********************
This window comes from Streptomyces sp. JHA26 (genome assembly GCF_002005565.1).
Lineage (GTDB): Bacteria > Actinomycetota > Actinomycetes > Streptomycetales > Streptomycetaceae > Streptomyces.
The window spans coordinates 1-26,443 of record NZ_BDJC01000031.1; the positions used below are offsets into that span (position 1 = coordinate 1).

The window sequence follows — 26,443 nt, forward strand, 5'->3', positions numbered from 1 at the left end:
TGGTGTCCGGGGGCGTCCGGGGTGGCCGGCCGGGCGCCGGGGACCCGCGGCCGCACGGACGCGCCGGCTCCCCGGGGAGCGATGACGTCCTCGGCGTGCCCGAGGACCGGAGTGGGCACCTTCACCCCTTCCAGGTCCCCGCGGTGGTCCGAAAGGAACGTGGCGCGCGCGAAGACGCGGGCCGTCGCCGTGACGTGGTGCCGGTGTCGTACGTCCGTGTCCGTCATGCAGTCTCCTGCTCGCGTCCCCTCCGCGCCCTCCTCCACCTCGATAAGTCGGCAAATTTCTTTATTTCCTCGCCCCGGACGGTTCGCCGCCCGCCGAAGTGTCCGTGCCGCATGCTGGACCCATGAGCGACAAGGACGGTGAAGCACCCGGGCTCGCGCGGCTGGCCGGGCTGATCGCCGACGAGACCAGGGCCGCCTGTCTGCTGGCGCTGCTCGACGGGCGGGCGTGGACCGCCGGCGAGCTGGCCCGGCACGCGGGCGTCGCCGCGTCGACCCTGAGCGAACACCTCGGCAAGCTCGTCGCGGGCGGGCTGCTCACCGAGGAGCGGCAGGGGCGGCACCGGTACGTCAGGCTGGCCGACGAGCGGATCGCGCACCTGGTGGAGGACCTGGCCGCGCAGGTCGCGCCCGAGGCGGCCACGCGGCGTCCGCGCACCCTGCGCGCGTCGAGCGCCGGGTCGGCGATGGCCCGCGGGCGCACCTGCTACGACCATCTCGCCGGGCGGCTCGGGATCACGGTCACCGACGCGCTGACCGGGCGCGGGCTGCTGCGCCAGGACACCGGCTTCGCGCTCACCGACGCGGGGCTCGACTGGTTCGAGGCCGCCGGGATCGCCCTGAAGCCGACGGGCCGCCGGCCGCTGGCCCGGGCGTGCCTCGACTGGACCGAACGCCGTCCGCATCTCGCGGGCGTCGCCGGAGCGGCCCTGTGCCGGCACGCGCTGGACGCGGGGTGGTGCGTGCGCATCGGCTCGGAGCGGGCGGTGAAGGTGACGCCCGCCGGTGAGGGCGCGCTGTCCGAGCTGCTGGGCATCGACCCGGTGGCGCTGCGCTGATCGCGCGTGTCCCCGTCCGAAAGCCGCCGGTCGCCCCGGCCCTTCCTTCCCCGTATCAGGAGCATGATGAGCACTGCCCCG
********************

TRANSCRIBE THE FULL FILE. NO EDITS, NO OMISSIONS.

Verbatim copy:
This window comes from Streptomyces sp. JHA26 (genome assembly GCF_002005565.1).
Lineage (GTDB): Bacteria > Actinomycetota > Actinomycetes > Streptomycetales > Streptomycetaceae > Streptomyces.
The window spans coordinates 1-26,443 of record NZ_BDJC01000031.1; the positions used below are offsets into that span (position 1 = coordinate 1).

The window sequence follows — 26,443 nt, forward strand, 5'->3', positions numbered from 1 at the left end:
TGGTGTCCGGGGGCGTCCGGGGTGGCCGGCCGGGCGCCGGGGACCCGCGGCCGCACGGACGCGCCGGCTCCCCGGGGAGCGATGACGTCCTCGGCGTGCCCGAGGACCGGAGTGGGCACCTTCACCCCTTCCAGGTCCCCGCGGTGGTCCGAAAGGAACGTGGCGCGCGCGAAGACGCGGGCCGTCGCCGTGACGTGGTGCCGGTGTCGTACGTCCGTGTCCGTCATGCAGTCTCCTGCTCGCGTCCCCTCCGCGCCCTCCTCCACCTCGATAAGTCGGCAAATTTCTTTATTTCCTCGCCCCGGACGGTTCGCCGCCCGCCGAAGTGTCCGTGCCGCATGCTGGACCCATGAGCGACAAGGACGGTGAAGCACCCGGGCTCGCGCGGCTGGCCGGGCTGATCGCCGACGAGACCAGGGCCGCCTGTCTGCTGGCGCTGCTCGACGGGCGGGCGTGGACCGCCGGCGAGCTGGCCCGGCACGCGGGCGTCGCCGCGTCGACCCTGAGCGAACACCTCGGCAAGCTCGTCGCGGGCGGGCTGCTCACCGAGGAGCGGCAGGGGCGGCACCGGTACGTCAGGCTGGCCGACGAGCGGATCGCGCACCTGGTGGAGGACCTGGCCGCGCAGGTCGCGCCCGAGGCGGCCACGCGGCGTCCGCGCACCCTGCGCGCGTCGAGCGCCGGGTCGGCGATGGCCCGCGGGCGCACCTGCTACGACCATCTCGCCGGGCGGCTCGGGATCACGGTCACCGACGCGCTGACCGGGCGCGGGCTGCTGCGCCAGGACACCGGCTTCGCGCTCACCGACGCGGGGCTCGACTGGTTCGAGGCCGCCGGGATCGCCCTGAAGCCGACGGGCCGCCGGCCGCTGGCCCGGGCGTGCCTCGACTGGACCGAACGCCGTCCGCATCTCGCGGGCGTCGCCGGAGCGGCCCTGTGCCGGCACGCGCTGGACGCGGGGTGGTGCGTGCGCATCGGCTCGGAGCGGGCGGTGAAGGTGACGCCCGCCGGTGAGGGCGCGCTGTCCGAGCTGCTGGGCATCGACCCGGTGGCGCTGCGCTGATCGCGCGTGTCCCCGTCCGAAAGCCGCCGGTCGCCCCGGCCCTTCCTTCCCCGTATCAGGAGCATGATGAGCACTGCCCCG